They have sought higher returns on properties as low interest rates made other investments or bank deposits less appealing. Poland’s central bank in September cut the benchmark rate to 2 percent, the lowest ever, to spur an economy that expanded 3.3 percent in the third quarter from a year earlier.
Krason, the analyst, said he expects home purchases with mortgages to keep falling while cash sales may lift the market slightly this year.
Borrowers like Szczukiewicz, who said she was aware of the risks of a franc mortgage, are awaiting help from banks which made the loans. After the Swiss National Bank ended its currency cap, the zloty fell 22 percent against the franc, boosting Szczukiewicz’s monthly payments by about that percentage to about 1,800 zloty.
Banks, including Poland’s largest PKO and Bank Zachodni WBK SA, have offered to pass on Switzerland’s negative interest rates to borrowers, refrain from demanding additional collateral, extend loan maturities as well as cut currency spread for clients having difficulty with debt repayments.
“This is a kind of a situation nobody could have foreseen,” Krzysztof Pietraszkiewicz, head of the banks association, said. “Everybody is partly responsible for that mistake: banks, as they were not prudent enough; clients, as they agreed that they accept the risk not really understanding what it meant; and, finally, the authorities who hadn’t acted early enough to stop it.”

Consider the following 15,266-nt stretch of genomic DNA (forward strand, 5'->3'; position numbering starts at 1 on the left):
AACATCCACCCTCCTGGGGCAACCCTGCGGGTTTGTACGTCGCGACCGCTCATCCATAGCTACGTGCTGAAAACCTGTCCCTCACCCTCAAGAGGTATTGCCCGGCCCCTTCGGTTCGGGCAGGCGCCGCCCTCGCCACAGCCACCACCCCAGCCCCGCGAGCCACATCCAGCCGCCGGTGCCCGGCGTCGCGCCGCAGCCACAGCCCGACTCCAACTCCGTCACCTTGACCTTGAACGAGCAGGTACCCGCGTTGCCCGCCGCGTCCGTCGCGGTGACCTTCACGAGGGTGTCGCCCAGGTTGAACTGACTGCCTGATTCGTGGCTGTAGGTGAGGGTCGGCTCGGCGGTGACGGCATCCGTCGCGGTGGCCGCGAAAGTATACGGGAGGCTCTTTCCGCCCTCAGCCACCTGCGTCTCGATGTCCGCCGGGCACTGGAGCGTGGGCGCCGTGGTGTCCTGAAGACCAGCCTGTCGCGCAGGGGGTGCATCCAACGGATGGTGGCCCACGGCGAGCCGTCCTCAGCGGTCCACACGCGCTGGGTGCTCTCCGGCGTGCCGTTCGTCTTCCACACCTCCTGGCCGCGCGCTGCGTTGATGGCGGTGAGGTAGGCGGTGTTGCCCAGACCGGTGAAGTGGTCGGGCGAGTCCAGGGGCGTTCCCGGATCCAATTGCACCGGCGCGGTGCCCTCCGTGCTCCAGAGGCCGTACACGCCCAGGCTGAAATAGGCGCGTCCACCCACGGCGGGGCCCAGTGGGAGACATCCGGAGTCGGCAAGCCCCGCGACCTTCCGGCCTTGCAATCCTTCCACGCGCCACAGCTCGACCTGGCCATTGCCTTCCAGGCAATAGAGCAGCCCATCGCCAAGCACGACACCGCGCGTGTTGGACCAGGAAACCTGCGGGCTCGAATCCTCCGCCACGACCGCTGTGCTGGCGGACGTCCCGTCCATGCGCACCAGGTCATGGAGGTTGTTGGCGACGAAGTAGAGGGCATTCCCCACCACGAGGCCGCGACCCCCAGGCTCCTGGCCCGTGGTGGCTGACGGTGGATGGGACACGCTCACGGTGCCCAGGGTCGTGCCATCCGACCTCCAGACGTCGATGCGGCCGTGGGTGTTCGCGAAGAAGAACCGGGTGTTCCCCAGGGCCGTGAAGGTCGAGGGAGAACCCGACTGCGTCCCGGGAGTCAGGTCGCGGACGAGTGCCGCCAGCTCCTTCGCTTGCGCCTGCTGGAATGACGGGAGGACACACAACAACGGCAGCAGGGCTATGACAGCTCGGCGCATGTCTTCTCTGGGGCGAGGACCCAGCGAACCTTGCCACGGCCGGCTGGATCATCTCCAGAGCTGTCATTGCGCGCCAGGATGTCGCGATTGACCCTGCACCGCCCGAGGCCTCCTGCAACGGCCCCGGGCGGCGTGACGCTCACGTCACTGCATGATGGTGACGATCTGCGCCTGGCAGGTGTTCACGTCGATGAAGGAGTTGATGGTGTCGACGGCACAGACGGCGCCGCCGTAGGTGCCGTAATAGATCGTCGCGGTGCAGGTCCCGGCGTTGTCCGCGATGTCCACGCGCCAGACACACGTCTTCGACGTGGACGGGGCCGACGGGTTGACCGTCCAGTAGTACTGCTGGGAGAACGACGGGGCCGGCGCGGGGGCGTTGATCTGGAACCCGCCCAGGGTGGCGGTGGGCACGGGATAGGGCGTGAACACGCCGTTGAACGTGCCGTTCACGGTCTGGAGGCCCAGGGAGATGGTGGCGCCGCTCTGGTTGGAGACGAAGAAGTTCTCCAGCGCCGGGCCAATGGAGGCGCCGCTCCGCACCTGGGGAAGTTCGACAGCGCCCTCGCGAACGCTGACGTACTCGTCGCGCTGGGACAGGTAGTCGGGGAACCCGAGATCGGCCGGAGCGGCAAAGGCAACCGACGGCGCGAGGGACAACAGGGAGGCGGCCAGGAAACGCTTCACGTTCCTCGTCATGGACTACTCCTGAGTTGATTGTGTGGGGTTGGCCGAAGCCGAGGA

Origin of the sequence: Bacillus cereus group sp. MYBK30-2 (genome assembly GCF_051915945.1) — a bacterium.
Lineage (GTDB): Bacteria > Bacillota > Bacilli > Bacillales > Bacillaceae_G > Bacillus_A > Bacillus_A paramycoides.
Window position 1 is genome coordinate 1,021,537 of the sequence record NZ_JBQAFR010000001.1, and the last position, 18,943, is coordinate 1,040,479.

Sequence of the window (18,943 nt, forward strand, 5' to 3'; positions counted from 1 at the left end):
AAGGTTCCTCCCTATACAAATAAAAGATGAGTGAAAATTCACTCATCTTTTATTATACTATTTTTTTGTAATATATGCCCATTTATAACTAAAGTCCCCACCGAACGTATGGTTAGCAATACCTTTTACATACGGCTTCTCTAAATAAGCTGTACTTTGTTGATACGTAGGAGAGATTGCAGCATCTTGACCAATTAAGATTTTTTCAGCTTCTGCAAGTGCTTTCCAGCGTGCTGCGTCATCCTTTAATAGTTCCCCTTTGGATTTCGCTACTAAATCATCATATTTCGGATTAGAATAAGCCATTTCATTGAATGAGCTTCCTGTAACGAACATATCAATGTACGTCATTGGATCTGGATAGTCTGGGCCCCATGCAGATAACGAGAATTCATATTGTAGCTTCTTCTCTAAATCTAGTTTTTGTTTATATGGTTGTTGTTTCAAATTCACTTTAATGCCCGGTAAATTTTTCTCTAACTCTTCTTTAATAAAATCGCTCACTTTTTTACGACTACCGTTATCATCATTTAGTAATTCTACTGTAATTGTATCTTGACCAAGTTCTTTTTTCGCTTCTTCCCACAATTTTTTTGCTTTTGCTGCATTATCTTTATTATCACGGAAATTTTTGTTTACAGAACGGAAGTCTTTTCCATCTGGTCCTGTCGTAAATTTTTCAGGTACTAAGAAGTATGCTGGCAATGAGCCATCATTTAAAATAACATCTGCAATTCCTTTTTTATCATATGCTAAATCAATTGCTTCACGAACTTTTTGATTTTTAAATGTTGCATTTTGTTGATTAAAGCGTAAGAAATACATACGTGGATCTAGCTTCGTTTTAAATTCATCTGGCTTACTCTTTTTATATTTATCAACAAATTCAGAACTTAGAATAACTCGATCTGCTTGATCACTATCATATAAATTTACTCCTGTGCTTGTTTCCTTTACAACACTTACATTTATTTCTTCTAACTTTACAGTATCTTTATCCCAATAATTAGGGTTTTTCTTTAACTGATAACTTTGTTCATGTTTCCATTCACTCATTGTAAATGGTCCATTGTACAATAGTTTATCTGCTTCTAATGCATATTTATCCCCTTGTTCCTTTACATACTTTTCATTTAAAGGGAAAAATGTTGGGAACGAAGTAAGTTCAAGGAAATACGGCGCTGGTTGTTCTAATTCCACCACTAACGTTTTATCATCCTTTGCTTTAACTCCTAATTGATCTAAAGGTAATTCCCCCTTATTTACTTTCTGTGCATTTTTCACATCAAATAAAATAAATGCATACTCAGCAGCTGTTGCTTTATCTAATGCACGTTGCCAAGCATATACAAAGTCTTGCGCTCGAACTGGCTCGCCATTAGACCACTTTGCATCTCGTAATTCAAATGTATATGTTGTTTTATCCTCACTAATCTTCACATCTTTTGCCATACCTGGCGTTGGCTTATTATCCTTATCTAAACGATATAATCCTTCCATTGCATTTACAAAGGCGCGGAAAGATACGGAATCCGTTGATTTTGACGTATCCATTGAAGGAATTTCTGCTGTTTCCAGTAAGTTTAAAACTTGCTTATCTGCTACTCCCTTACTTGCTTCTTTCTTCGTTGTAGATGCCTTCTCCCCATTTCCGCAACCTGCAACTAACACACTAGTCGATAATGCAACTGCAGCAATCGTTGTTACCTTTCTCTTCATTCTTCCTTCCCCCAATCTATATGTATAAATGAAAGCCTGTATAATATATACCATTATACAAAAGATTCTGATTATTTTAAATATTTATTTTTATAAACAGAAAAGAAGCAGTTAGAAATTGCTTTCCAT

Government leaders, who face a general election later this year, have said banks need to absorb more of the financial pain now shouldered by franc-mortgage borrowers and their families, who comprise 4 percent of the population of 38 million.
Deputy Prime Minister Janusz Piechocinski said Wednesday that the Polish government won’t emulate Hungary, which faced a similar mortgage crisis. Hungarian Prime Minister Viktor Orban last year ordered banks to convert $14 billion of foreign- currency loans into forint at a lower exchange rate.
Piechocinski, who also heads the Economy Ministry, said banks should consider giving customers the option to convert their loans to zloty on demand at the central bank’s rate on the day of the request, with no additional cost. Piechocinski also urged banks to let borrowers suspend mortgage payments for as many as three years and cap monthly payments at their level in December.
“Lenders should assume risk if the Swiss franc appreciates to a new peak, while borrowers should give back benefits when the franc is at record lows,” Piechocinski said. “We want both sides to bear currency risk symmetrically.”
The measures proposed by the lenders alone should help cut monthly payments to a level close to what borrowers had paid before SNB’s decision, the banks association’s Pietraszkiewicz said Thursday. If these actions don’t lower payments enough, banks will offer other options, he said.
Szczukiewicz, the flat owner, is now trimming her budget to find the extra 300 zloty she now has to pay each month on her home loan.
“I sat at my excel table, where I have a detailed expense plan and cut here and there to find the additional 300 zloty a month,” she said. “I will spend less on going out for coffee or on culture.”